A California startup is 3D printing houses using recycled plastic and constructing houses on a timeline it says is 70 percent faster and 30 percent cheaper than traditional construction methods.

The Los Angeles-based company Azure Printed Homes offers 3D-printed homes of various sizes including small backyard studios or accessory dwelling units, with prices starting at $25,000. The tiny homes are currently available for preorder, with the company ramping up production at its Culver City factory, according to a report in Insider.

Ross Maguire and Gene Eidelman, who launched Azure in 2019, bring more than 50 years of combined experience in building and developing properties across three continents, according to the company’s website.

“With the construction industry using the same basic building techniques for centuries, resulting in most projects being delivered over budget, behind schedule, and with tremendous waste produced, Ross and Gene knew there was a better way to build,” the website reads. “It became their goal to develop homes faster, more economically and with much less of an environmental impact.”

While most 3D-printed homes are built out of a drab mix of grey concrete, Azure’s approach uses plastic that was destined either for a landfill or incineration. More than 60 percent of their printing material is made up of waterproof plastic polymer, which is commonly found in consumer goods like water bottles or food packaging.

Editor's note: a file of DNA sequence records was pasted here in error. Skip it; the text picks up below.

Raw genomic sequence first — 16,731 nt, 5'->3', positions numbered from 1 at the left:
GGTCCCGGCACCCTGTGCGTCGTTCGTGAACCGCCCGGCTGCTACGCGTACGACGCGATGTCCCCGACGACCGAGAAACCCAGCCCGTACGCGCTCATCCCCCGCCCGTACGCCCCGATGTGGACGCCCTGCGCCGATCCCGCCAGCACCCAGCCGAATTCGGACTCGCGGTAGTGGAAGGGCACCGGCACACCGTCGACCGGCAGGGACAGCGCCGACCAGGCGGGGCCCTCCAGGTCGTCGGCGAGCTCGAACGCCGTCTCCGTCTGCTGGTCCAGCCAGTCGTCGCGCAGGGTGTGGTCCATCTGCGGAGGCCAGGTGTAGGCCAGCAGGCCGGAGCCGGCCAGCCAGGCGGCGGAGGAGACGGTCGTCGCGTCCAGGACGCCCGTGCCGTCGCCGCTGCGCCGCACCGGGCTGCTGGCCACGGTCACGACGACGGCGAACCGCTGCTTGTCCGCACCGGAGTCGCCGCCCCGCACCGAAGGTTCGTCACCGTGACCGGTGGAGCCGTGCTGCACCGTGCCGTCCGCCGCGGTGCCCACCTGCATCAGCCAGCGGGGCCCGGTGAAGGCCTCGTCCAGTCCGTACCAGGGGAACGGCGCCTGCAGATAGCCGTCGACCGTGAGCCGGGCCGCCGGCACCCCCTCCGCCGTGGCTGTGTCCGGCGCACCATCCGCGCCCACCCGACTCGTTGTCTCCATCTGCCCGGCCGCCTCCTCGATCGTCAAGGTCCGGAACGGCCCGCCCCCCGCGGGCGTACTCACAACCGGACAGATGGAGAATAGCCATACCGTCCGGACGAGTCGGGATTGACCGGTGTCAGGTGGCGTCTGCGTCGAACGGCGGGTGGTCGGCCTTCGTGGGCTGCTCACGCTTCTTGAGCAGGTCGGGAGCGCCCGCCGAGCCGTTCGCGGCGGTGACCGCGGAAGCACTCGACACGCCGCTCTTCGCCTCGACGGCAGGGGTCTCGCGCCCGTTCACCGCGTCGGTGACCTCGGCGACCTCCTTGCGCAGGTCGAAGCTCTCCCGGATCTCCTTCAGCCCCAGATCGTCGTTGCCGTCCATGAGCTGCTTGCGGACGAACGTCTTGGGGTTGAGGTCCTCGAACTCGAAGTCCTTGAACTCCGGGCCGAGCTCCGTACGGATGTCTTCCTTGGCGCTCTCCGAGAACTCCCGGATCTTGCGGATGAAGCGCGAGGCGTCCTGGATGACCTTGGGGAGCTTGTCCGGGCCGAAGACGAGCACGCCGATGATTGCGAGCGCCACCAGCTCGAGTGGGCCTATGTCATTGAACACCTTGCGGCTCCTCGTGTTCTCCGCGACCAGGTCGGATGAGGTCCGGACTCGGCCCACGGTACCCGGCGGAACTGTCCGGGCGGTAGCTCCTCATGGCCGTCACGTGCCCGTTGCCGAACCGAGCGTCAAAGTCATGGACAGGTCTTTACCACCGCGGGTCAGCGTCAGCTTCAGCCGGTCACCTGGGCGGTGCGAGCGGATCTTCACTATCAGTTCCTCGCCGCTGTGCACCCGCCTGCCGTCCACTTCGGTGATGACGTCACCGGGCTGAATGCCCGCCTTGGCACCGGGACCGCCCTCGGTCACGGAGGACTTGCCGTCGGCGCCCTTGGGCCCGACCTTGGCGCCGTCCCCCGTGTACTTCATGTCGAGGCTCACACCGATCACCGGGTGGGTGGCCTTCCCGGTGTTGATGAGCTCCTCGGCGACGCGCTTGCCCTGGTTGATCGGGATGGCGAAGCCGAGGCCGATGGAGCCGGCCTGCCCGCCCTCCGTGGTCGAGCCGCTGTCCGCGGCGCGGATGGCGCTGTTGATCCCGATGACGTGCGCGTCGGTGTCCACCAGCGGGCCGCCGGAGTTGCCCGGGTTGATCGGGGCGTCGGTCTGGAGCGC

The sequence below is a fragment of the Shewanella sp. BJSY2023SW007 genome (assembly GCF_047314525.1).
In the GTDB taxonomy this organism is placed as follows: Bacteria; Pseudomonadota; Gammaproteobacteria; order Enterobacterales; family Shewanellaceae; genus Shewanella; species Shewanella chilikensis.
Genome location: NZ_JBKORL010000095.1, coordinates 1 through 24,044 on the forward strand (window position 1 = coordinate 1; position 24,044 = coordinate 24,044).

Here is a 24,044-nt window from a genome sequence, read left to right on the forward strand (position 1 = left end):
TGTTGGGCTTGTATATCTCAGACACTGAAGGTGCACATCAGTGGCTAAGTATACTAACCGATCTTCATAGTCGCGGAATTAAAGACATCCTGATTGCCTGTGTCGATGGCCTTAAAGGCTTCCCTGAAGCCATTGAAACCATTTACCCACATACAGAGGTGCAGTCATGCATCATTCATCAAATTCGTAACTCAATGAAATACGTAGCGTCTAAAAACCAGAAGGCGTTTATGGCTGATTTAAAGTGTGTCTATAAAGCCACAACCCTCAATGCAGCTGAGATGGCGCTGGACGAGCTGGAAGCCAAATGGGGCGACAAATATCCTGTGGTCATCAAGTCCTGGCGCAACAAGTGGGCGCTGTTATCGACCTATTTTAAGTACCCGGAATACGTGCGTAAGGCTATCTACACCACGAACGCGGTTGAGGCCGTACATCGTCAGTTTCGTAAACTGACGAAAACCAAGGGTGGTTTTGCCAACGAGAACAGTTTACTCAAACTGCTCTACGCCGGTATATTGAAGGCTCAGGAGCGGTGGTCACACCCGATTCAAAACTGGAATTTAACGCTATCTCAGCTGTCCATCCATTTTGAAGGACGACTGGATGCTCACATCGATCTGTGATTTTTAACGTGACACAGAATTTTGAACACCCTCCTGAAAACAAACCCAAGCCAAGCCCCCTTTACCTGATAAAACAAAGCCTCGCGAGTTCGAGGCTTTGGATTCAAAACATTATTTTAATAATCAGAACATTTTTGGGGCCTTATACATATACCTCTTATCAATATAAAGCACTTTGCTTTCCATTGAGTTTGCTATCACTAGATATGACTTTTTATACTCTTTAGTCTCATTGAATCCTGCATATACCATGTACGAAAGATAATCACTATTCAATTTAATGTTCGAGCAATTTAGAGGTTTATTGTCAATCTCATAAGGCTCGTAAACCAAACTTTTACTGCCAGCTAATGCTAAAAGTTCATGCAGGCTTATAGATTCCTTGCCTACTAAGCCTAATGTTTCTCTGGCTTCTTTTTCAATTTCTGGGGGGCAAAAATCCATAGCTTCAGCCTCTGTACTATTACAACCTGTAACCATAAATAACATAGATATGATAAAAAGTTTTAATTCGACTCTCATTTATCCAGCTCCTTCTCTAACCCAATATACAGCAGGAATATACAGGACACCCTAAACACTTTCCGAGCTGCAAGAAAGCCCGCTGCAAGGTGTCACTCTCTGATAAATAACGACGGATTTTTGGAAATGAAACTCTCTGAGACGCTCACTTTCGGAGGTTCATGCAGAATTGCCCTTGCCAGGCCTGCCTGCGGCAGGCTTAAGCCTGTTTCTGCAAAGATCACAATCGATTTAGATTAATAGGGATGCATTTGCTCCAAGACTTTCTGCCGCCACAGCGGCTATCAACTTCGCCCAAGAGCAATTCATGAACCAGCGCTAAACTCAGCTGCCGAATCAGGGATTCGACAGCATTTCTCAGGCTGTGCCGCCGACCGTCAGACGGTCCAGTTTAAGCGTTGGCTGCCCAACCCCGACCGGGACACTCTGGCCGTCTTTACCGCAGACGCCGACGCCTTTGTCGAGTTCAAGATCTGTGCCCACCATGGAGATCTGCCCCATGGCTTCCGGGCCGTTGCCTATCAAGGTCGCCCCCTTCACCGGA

The company is working with suppliers to source “post-industrial” plastic for its building materials, but its goal is ultimately to use “post-consumer” plastic, its co-founder told Insider, to provide for a more sustainable and plentiful supply of materials.

“Our supply chain should never be short in our lifetime,” Maguire said.

The nascent 3D-printed home industry has been heralded by some as a way to supplement the nation’s housing supply with a cheaper and more efficient construction process. Azure is no different with its faster and cheaper process and with most of the construction done in the factory. Once the house shows up on a flatbed truck, it just needs to be connected to its foundation and utilities.

Azure has plans to unveil a “neighborhood” of 14, 3D printed homes in California in November and plans on rolling out larger homes in 2024, according to the report. ADUs in the works by the company range from 180 square feet to 900 square feet, all small enough to fit in a backyard.

The company may also explore printing homes for the unhoused or foreign clients, according to the report.

“3D printing is a more efficient way of building and it should only get better as we develop the processes, technology, and materials further,” Maguire told Insider. “I can only see it becoming more and more prominent in [construction] as we move forward.”

Email Ben Verde

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